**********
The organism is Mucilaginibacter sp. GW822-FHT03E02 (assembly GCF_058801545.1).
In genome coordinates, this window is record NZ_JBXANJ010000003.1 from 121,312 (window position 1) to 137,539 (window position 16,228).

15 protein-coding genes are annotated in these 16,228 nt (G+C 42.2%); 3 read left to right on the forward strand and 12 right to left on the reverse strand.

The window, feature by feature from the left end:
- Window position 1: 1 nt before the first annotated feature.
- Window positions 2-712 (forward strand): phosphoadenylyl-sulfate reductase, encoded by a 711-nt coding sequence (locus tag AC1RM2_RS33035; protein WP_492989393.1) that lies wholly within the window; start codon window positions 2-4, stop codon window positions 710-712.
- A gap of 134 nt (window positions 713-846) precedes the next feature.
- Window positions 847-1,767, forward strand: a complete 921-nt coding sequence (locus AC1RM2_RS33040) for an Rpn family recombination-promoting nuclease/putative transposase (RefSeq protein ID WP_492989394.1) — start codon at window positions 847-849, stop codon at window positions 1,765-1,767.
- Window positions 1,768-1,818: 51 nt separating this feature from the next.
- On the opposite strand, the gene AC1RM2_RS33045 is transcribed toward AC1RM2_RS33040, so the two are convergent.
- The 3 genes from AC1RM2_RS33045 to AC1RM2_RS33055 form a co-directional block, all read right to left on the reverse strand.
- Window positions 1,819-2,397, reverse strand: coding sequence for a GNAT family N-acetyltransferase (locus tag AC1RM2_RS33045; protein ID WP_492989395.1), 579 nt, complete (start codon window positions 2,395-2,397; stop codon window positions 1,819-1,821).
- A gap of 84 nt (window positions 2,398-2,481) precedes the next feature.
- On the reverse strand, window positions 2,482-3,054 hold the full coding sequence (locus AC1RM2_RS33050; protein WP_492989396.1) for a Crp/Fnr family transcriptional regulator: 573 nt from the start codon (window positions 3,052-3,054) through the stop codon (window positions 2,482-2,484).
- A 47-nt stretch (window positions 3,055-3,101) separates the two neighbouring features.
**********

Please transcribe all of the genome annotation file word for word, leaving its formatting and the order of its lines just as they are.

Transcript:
The organism is Mucilaginibacter sp. GW822-FHT03E02 (assembly GCF_058801545.1).
In genome coordinates, this window is record NZ_JBXANJ010000003.1 from 121,312 (window position 1) to 137,539 (window position 16,228).

15 protein-coding genes are annotated in these 16,228 nt (G+C 42.2%); 3 read left to right on the forward strand and 12 right to left on the reverse strand.

The window, feature by feature from the left end:
- Window position 1: 1 nt before the first annotated feature.
- Window positions 2-712 (forward strand): phosphoadenylyl-sulfate reductase, encoded by a 711-nt coding sequence (locus tag AC1RM2_RS33035; protein WP_492989393.1) that lies wholly within the window; start codon window positions 2-4, stop codon window positions 710-712.
- A gap of 134 nt (window positions 713-846) precedes the next feature.
- Window positions 847-1,767, forward strand: a complete 921-nt coding sequence (locus AC1RM2_RS33040) for an Rpn family recombination-promoting nuclease/putative transposase (RefSeq protein ID WP_492989394.1) — start codon at window positions 847-849, stop codon at window positions 1,765-1,767.
- Window positions 1,768-1,818: 51 nt separating this feature from the next.
- On the opposite strand, the gene AC1RM2_RS33045 is transcribed toward AC1RM2_RS33040, so the two are convergent.
- The 3 genes from AC1RM2_RS33045 to AC1RM2_RS33055 form a co-directional block, all read right to left on the reverse strand.
- Window positions 1,819-2,397, reverse strand: coding sequence for a GNAT family N-acetyltransferase (locus tag AC1RM2_RS33045; protein ID WP_492989395.1), 579 nt, complete (start codon window positions 2,395-2,397; stop codon window positions 1,819-1,821).
- A gap of 84 nt (window positions 2,398-2,481) precedes the next feature.
- On the reverse strand, window positions 2,482-3,054 hold the full coding sequence (locus AC1RM2_RS33050; protein WP_492989396.1) for a Crp/Fnr family transcriptional regulator: 573 nt from the start codon (window positions 3,052-3,054) through the stop codon (window positions 2,482-2,484).
- A 47-nt stretch (window positions 3,055-3,101) separates the two neighbouring features.